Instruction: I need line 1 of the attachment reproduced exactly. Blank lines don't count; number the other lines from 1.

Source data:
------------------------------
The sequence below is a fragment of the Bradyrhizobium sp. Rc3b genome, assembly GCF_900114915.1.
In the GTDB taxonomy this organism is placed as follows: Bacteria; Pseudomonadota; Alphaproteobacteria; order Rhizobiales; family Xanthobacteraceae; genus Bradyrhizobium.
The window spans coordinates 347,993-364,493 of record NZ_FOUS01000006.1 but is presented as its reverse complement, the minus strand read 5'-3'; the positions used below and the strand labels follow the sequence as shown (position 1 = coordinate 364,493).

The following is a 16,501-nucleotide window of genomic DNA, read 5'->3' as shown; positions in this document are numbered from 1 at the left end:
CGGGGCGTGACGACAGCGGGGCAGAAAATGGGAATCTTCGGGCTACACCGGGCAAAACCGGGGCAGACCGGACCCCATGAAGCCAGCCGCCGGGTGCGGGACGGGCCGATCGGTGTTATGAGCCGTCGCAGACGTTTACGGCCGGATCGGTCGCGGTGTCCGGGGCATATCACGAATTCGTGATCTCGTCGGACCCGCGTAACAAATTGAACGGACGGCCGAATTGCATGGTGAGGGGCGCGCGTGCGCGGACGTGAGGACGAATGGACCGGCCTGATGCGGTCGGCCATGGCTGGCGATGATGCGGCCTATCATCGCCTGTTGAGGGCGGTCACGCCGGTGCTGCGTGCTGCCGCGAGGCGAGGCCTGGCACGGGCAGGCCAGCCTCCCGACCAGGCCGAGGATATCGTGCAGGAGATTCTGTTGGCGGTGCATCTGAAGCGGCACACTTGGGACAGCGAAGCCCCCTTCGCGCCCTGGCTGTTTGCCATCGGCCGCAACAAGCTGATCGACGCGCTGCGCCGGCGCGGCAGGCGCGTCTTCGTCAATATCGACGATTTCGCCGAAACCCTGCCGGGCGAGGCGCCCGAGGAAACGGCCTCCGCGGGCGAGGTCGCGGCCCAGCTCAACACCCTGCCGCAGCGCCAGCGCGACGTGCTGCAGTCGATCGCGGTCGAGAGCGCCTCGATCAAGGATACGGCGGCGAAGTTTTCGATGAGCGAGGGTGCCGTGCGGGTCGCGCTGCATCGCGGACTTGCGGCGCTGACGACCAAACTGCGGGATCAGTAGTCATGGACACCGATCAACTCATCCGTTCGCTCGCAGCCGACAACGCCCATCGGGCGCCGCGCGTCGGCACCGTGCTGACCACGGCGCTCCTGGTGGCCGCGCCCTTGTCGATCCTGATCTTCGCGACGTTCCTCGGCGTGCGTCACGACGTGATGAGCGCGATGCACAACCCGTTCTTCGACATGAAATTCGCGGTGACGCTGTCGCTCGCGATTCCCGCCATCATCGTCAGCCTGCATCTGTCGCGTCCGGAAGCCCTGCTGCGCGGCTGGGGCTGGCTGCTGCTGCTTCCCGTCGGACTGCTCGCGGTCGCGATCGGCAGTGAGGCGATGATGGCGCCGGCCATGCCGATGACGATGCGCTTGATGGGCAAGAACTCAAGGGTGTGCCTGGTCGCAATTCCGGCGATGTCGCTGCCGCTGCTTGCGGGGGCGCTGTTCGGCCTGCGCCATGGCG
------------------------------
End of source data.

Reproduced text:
The sequence below is a fragment of the Bradyrhizobium sp. Rc3b genome, assembly GCF_900114915.1.